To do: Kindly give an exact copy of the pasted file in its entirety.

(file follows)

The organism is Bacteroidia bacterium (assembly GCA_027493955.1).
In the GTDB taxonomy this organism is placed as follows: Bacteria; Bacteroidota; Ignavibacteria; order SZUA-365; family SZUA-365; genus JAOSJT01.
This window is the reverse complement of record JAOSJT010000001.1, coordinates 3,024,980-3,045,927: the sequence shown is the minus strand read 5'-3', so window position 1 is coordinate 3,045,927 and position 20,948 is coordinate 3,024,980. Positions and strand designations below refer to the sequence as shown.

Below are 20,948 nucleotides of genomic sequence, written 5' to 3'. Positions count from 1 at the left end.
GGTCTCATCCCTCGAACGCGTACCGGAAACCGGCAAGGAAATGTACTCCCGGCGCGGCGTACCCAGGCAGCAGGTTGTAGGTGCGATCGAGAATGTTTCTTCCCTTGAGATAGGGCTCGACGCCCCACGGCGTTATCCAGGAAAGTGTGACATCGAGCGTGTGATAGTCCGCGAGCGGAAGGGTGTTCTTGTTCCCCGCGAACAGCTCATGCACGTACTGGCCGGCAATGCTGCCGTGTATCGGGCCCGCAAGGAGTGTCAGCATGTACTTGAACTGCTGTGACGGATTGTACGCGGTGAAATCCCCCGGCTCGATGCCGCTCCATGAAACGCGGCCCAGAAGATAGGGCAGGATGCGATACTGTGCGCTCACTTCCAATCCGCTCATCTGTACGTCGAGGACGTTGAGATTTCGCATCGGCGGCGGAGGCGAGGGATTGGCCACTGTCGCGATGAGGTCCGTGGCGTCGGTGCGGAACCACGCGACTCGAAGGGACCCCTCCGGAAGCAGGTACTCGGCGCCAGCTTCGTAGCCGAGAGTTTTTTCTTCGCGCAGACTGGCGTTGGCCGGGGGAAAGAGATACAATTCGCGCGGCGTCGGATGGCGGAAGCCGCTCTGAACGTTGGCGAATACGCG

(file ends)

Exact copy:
The organism is Bacteroidia bacterium (assembly GCA_027493955.1).
In the GTDB taxonomy this organism is placed as follows: Bacteria; Bacteroidota; Ignavibacteria; order SZUA-365; family SZUA-365; genus JAOSJT01.
This window is the reverse complement of record JAOSJT010000001.1, coordinates 3,024,980-3,045,927: the sequence shown is the minus strand read 5'-3', so window position 1 is coordinate 3,045,927 and position 20,948 is coordinate 3,024,980. Positions and strand designations below refer to the sequence as shown.

Below are 20,948 nucleotides of genomic sequence, written 5' to 3'. Positions count from 1 at the left end.
GGTCTCATCCCTCGAACGCGTACCGGAAACCGGCAAGGAAATGTACTCCCGGCGCGGCGTACCCAGGCAGCAGGTTGTAGGTGCGATCGAGAATGTTTCTTCCCTTGAGATAGGGCTCGACGCCCCACGGCGTTATCCAGGAAAGTGTGACATCGAGCGTGTGATAGTCCGCGAGCGGAAGGGTGTTCTTGTTCCCCGCGAACAGCTCATGCACGTACTGGCCGGCAATGCTGCCGTGTATCGGGCCCGCAAGGAGTGTCAGCATGTACTTGAACTGCTGTGACGGATTGTACGCGGTGAAATCCCCCGGCTCGATGCCGCTCCATGAAACGCGGCCCAGAAGATAGGGCAGGATGCGATACTGTGCGCTCACTTCCAATCCGCTCATCTGTACGTCGAGGACGTTGAGATTTCGCATCGGCGGCGGAGGCGAGGGATTGGCCACTGTCGCGATGAGGTCCGTGGCGTCGGTGCGGAACCACGCGACTCGAAGGGACCCCTCCGGAAGCAGGTACTCGGCGCCAGCTTCGTAGCCGAGAGTTTTTTCTTCGCGCAGACTGGCGTTGGCCGGGGGAAAGAGATACAATTCGCGCGGCGTCGGATGGCGGAAGCCGCTCTGAACGTTGGCGAATACGCG